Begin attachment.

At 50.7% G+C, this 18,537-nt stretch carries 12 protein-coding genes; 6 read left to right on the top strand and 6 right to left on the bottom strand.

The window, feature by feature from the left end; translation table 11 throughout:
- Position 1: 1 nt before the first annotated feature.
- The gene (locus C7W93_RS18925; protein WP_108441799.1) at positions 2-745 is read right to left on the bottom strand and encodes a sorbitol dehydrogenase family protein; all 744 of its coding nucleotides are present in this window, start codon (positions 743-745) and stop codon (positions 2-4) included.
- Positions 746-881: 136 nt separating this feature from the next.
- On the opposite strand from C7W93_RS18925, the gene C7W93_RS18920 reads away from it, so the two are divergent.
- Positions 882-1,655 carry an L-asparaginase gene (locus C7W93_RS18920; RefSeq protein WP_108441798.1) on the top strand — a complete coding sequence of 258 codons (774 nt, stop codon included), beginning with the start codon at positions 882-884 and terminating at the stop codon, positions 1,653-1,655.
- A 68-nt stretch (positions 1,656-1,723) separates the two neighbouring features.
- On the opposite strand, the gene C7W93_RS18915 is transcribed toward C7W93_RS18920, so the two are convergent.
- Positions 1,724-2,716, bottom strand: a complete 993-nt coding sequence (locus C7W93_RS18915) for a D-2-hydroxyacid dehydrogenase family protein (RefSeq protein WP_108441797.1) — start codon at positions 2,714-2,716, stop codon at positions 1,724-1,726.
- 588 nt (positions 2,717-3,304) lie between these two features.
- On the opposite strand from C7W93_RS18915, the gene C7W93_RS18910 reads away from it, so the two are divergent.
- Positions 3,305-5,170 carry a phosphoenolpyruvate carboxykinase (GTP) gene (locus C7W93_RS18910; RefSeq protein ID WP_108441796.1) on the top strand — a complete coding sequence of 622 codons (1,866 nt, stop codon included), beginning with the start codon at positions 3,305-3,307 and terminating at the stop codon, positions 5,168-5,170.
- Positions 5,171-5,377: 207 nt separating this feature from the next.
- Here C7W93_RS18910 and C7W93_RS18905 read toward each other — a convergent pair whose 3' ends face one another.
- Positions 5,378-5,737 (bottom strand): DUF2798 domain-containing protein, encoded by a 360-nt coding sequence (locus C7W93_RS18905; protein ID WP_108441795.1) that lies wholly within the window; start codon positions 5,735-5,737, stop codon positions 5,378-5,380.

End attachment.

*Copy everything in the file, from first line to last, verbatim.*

At 50.7% G+C, this 18,537-nt stretch carries 12 protein-coding genes; 6 read left to right on the top strand and 6 right to left on the bottom strand.

The window, feature by feature from the left end; translation table 11 throughout:
- Position 1: 1 nt before the first annotated feature.
- The gene (locus C7W93_RS18925; protein WP_108441799.1) at positions 2-745 is read right to left on the bottom strand and encodes a sorbitol dehydrogenase family protein; all 744 of its coding nucleotides are present in this window, start codon (positions 743-745) and stop codon (positions 2-4) included.
- Positions 746-881: 136 nt separating this feature from the next.
- On the opposite strand from C7W93_RS18925, the gene C7W93_RS18920 reads away from it, so the two are divergent.
- Positions 882-1,655 carry an L-asparaginase gene (locus C7W93_RS18920; RefSeq protein WP_108441798.1) on the top strand — a complete coding sequence of 258 codons (774 nt, stop codon included), beginning with the start codon at positions 882-884 and terminating at the stop codon, positions 1,653-1,655.
- A 68-nt stretch (positions 1,656-1,723) separates the two neighbouring features.
- On the opposite strand, the gene C7W93_RS18915 is transcribed toward C7W93_RS18920, so the two are convergent.
- Positions 1,724-2,716, bottom strand: a complete 993-nt coding sequence (locus C7W93_RS18915) for a D-2-hydroxyacid dehydrogenase family protein (RefSeq protein WP_108441797.1) — start codon at positions 2,714-2,716, stop codon at positions 1,724-1,726.
- 588 nt (positions 2,717-3,304) lie between these two features.
- On the opposite strand from C7W93_RS18915, the gene C7W93_RS18910 reads away from it, so the two are divergent.
- Positions 3,305-5,170 carry a phosphoenolpyruvate carboxykinase (GTP) gene (locus C7W93_RS18910; RefSeq protein ID WP_108441796.1) on the top strand — a complete coding sequence of 622 codons (1,866 nt, stop codon included), beginning with the start codon at positions 3,305-3,307 and terminating at the stop codon, positions 5,168-5,170.
- Positions 5,171-5,377: 207 nt separating this feature from the next.
- Here C7W93_RS18910 and C7W93_RS18905 read toward each other — a convergent pair whose 3' ends face one another.
- Positions 5,378-5,737 (bottom strand): DUF2798 domain-containing protein, encoded by a 360-nt coding sequence (locus C7W93_RS18905; protein ID WP_108441795.1) that lies wholly within the window; start codon positions 5,735-5,737, stop codon positions 5,378-5,380.